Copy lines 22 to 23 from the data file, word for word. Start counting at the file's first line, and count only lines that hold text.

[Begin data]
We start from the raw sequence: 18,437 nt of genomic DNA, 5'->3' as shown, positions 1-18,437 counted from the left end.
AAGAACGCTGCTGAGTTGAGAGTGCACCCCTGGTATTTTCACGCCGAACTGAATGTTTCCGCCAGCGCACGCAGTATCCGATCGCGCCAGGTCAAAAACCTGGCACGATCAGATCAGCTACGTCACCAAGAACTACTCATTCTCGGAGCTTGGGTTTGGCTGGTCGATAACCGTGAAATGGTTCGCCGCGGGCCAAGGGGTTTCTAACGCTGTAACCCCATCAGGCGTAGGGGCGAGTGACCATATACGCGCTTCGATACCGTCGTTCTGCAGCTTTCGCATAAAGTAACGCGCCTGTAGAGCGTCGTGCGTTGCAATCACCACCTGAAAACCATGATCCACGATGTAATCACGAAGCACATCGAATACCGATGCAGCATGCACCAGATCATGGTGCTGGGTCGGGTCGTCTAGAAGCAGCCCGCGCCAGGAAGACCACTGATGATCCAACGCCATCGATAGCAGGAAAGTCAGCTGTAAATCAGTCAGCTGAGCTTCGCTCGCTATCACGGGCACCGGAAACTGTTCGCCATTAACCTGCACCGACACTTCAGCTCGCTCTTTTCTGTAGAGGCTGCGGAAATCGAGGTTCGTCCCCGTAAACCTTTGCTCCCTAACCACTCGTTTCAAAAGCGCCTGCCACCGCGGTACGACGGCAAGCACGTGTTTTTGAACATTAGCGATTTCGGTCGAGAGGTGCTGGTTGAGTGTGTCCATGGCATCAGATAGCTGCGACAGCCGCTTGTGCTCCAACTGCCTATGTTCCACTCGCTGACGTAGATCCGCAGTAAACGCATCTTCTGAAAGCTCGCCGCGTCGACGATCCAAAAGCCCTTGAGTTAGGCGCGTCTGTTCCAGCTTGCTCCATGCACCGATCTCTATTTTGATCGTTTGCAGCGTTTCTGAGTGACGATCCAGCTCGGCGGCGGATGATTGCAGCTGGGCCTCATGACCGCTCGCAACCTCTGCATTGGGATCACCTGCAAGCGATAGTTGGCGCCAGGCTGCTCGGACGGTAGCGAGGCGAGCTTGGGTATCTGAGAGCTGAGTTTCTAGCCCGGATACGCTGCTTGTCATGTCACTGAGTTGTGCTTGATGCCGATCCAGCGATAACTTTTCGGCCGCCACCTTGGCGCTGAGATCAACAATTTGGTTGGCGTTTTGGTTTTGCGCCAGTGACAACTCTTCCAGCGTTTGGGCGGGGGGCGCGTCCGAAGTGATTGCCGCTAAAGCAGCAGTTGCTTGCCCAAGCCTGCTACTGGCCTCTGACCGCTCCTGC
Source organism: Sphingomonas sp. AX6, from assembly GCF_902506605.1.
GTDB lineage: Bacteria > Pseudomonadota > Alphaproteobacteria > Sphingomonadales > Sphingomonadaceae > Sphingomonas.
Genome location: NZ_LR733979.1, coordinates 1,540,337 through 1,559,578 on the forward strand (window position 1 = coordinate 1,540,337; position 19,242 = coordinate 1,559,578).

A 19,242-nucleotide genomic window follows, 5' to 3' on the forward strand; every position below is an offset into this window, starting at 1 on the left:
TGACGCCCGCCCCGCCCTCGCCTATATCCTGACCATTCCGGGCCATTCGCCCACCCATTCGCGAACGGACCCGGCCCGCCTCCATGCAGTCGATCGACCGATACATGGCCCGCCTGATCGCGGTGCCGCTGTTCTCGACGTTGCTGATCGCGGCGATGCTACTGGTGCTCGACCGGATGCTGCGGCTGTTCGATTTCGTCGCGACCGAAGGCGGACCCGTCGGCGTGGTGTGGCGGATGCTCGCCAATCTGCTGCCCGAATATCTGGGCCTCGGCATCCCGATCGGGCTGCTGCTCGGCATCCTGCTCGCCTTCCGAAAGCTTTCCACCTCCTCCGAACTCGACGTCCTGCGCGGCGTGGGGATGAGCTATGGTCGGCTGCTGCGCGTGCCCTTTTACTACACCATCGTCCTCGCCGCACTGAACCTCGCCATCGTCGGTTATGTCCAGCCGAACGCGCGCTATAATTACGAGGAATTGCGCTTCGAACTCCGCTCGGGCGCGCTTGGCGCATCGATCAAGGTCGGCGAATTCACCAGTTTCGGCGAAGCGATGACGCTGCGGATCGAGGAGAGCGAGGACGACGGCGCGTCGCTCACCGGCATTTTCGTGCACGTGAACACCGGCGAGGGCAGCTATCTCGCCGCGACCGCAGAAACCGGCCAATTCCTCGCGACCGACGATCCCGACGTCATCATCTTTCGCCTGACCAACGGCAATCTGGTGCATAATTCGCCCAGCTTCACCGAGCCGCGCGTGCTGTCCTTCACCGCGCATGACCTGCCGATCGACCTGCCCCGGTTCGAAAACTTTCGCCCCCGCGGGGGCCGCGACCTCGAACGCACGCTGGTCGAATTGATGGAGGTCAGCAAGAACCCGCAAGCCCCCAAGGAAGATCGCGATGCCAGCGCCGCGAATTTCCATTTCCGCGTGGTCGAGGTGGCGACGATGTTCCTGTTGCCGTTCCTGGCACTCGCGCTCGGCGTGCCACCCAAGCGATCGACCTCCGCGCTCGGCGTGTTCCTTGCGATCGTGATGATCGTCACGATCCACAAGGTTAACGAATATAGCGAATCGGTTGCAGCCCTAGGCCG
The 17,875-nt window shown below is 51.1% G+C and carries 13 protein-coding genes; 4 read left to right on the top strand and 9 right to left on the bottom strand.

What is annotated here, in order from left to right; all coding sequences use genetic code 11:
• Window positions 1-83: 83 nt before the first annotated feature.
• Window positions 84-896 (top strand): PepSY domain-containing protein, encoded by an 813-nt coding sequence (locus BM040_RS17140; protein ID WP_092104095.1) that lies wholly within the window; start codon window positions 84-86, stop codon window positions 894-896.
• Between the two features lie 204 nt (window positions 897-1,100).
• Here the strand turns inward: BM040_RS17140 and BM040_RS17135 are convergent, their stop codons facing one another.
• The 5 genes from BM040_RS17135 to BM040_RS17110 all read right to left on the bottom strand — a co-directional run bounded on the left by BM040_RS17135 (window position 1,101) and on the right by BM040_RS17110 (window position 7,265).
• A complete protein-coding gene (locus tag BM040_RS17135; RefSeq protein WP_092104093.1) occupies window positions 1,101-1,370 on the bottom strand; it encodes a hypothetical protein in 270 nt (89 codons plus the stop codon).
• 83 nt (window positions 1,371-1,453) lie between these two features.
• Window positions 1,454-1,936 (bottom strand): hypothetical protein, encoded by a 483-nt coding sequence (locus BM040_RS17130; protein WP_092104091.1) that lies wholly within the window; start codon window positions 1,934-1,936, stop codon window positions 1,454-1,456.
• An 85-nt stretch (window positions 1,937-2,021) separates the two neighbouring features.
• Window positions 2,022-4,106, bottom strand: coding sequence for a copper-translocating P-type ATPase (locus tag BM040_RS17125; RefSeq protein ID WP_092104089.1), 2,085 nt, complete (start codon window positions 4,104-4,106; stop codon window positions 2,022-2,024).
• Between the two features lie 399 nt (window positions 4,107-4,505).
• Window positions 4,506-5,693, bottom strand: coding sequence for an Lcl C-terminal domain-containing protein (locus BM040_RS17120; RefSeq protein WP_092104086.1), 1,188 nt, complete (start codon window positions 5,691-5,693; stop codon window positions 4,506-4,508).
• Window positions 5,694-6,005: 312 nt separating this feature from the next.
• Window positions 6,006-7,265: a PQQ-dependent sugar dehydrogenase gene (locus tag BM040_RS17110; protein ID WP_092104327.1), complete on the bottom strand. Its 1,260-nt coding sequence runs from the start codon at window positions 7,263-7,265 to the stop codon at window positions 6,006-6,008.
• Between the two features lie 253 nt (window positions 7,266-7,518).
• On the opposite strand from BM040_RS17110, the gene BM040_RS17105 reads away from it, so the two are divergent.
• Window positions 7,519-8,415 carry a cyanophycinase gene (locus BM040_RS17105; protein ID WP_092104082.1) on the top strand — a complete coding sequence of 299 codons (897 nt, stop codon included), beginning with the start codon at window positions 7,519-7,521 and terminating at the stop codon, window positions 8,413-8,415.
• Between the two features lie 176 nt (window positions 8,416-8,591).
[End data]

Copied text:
• Window positions 5,694-6,005: 312 nt separating this feature from the next.
• Window positions 6,006-7,265: a PQQ-dependent sugar dehydrogenase gene (locus tag BM040_RS17110; protein ID WP_092104327.1), complete on the bottom strand. Its 1,260-nt coding sequence runs from the start codon at window positions 7,263-7,265 to the stop codon at window positions 6,006-6,008.